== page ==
a World-Class Compliance Program: Best Practices and Strategies
Martin T. Biegelman with Daniel R. Biegelman
by John Wiley & Sons, Inc., March 2008; ISBN: 978-0-470-11478-0;
298 pages (hardcover); $45
by Anthony S. Chan
- This book is well-organized, well-written, and easy to read. Although
it is not meant to be a user guide or handbook, the authors have
succeeded in bringing together helpful hints and best practices
that are critical to developing a practical compliance program.
Readers are reminded right from the start of the importance of proper
“tone at the top” and how the CEO can make a difference.
The authors correctly point out that: “Compliance is more
than just following laws, regulations, and policy. It is often about
doing the right thing when faced with compliance challenges.”
is divided into 13 chapters, and it contains a good discussion
of the following:
growth, and evolution of corporate compliance;
studies of companies that emerge from compliance failures;
sentencing guidelines for organizations (FSGO) and the seven
steps to an effective compliance program;
- The U.S.
Department of Justice’s McNulty Memorandum and the revised
principles of federal prosecution of business organizations;
- The SEC’s
seaboard criteria (such as self-policing, self-reporting, remediation,
and cooperation) in mitigating enforcement actions;
laundering enforcement; and
- The risk
of corruption and the expanding reach of the Foreign Corrupt
Practices Act (FCPA).
are pressed for time but want to learn how to develop an effective
compliance program should find the following sections of the book
5 and 6, where the authors describe how companies addressed
their compliance failures (such as accounting fraud and FCPA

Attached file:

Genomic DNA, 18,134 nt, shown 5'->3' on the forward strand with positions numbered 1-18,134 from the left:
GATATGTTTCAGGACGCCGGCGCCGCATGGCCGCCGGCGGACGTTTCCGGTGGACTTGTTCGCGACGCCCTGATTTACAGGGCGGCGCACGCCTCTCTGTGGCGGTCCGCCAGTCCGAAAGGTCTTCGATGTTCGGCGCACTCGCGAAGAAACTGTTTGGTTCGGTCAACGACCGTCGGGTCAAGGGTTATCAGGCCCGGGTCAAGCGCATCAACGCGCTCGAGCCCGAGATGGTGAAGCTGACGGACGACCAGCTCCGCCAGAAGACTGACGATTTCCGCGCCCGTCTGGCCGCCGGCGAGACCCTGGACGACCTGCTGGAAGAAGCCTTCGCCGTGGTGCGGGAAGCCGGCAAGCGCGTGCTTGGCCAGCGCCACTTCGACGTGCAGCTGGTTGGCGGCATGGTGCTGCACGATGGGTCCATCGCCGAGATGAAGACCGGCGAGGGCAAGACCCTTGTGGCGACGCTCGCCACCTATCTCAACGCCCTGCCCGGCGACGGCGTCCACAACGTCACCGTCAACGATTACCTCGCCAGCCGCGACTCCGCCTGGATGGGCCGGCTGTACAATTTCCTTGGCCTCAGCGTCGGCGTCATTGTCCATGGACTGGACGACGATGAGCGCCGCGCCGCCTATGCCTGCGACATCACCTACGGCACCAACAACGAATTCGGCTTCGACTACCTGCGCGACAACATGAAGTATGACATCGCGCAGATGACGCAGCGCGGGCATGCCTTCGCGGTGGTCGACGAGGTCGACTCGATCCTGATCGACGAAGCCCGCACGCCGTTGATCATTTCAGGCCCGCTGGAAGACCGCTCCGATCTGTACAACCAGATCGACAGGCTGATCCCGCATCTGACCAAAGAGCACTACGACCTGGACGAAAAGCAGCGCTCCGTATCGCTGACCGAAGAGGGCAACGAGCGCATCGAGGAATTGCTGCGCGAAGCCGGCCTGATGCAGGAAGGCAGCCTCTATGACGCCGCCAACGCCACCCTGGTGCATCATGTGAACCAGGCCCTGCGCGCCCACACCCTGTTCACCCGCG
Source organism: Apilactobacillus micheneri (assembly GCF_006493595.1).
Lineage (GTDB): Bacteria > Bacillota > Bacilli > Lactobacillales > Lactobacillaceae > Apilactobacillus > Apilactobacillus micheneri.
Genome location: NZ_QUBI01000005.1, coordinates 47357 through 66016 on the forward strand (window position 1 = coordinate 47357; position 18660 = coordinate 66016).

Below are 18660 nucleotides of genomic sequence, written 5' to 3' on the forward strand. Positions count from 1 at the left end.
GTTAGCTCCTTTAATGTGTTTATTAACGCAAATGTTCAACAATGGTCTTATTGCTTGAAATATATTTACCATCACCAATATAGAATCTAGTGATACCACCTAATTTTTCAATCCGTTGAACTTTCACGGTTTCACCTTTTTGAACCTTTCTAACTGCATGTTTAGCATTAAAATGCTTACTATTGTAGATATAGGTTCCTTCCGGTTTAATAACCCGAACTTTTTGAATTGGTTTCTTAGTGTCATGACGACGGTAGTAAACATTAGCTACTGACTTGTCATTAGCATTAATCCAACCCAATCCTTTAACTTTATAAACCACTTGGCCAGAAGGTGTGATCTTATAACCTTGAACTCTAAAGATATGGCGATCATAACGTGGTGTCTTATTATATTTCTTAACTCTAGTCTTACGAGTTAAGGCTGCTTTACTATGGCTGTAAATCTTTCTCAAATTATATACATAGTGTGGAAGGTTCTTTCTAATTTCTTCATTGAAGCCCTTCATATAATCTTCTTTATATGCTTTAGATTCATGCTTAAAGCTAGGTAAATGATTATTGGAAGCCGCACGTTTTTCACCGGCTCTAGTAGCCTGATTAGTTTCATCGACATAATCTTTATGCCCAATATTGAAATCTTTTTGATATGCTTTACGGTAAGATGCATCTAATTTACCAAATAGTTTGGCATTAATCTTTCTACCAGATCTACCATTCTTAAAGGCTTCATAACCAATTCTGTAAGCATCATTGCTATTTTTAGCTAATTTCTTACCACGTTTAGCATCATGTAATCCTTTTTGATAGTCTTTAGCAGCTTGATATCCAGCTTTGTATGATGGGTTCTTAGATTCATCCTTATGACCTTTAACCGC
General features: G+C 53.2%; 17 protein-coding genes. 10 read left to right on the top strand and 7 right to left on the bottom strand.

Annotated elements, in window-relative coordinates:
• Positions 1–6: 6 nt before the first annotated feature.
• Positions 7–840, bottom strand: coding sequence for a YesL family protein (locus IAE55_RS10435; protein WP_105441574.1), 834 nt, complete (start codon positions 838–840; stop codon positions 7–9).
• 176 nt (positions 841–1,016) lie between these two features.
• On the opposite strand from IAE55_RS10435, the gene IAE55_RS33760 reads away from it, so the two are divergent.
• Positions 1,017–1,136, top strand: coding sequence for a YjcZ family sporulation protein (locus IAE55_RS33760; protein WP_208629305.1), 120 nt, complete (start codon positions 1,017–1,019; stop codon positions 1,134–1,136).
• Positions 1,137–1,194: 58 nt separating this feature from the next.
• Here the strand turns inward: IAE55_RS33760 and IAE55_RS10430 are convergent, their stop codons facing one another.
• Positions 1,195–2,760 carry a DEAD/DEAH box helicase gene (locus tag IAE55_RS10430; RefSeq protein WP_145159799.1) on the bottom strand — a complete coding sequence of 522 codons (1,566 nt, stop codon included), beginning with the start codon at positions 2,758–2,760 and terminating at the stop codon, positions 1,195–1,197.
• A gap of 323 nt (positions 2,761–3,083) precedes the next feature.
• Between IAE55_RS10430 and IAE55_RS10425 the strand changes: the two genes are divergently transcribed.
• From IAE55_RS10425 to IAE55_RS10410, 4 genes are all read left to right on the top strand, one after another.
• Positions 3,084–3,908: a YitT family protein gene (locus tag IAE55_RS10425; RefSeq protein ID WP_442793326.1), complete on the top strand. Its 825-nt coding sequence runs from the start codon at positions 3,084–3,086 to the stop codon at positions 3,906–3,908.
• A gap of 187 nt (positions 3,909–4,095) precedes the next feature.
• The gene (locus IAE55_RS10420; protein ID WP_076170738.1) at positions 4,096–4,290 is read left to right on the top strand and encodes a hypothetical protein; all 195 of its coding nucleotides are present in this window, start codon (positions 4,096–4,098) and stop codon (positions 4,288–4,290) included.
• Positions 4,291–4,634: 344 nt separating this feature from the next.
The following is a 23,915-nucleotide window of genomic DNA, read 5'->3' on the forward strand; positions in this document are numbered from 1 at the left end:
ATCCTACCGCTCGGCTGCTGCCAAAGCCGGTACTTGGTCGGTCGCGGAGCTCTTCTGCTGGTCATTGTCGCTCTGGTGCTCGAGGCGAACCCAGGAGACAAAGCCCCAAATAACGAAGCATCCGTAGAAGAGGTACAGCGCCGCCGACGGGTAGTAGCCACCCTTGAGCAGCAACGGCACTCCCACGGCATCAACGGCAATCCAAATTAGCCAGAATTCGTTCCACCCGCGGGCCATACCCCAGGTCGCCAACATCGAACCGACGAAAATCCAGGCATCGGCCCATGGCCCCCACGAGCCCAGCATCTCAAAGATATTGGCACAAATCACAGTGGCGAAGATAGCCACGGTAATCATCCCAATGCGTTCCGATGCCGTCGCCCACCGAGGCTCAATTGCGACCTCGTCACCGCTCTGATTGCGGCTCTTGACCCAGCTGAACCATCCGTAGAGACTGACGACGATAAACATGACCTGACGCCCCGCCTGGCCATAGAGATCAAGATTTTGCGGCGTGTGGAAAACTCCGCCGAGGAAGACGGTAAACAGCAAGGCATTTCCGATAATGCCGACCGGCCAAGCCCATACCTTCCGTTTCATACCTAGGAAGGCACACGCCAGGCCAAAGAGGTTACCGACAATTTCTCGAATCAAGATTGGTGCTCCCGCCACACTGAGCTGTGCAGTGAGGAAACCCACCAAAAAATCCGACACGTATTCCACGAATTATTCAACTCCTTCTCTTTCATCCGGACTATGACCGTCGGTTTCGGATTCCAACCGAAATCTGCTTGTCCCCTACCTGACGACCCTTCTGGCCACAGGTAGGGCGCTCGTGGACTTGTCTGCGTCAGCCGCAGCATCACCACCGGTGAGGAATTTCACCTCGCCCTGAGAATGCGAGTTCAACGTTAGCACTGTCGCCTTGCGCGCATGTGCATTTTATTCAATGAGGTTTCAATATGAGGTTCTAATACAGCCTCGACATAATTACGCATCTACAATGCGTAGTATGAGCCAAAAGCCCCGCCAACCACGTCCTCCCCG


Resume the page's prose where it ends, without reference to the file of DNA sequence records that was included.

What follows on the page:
violations involving bribery and corruption) with positive remedial
actions. According to the authors, an effective FCPA programs
should include, at a minimum, the following elements:
policy that establishes compliance standards and practices
to be followed by employees, consultants, and agents;
of appropriate disciplinary measures;
- A reporting
system whereby suspected criminal conduct may be reported.
7, which includes a good discussion of “red flags”
that could signal potential suspicious activity, including the
inconsistent with the customer’s business;
of reporting or record-keeping requirements;
large, round number wires; and
or suspicious information provided by a customer.
9 and 10, which include a comprehensive discussion of the seven
steps to an effective compliance program. These steps, listed
below, are adapted from the federal sentencing guidelines:
compliance standards and procedures that are reasonably capable
of reducing the likelihood of criminal conduct;
overall responsibility for compliance to a specific high-level
reasonable efforts to exclude prohibited persons—do
not delegate discretionary authority to individuals with a
history of illegal conduct or other conduct inconsistent with
a compliance program;
training and communication of standards and procedures to
employees and agents;
monitoring, auditing, and reporting systems to evaluate program
standards with discipline and incentives; and
to criminal conduct and remedial action—take reasonable
steps to respond to discovered criminal conduct.
two compliance programs are alike, the examples in this book should
provide great insight to readers in designing their own compliance
programs. Readers are also reminded of the key role internal audit
should play in the ongoing monitoring for compliance. Chief compliance
officers should properly integrate internal audit in their compliance
book to be equally useful to the boards and managements of smaller
public companies or other privately held organizations, the authors
should include other relevant examples or case studies, whereby
the same underlying principles of good corporate governance could
be applied. Most small businesses lack the resources to hire a
dedicated chief compliance officer, and they must find the right
balance, given pressing priorities and limited resources.
this book is a “must read” for those in the business
of compliance and risk management, and I would highly recommend
it to audit committees and senior management. In fact, I have
already recommended it to colleagues and clients.
S. Chan, CPA, is a partner of Berdon LLP in New York, N.Y.,
and a leader of its Sarbanes-Oxley compliance and corporate governance
practice. He is vice chair of the NYSSCPA’s SEC Practice Committee.
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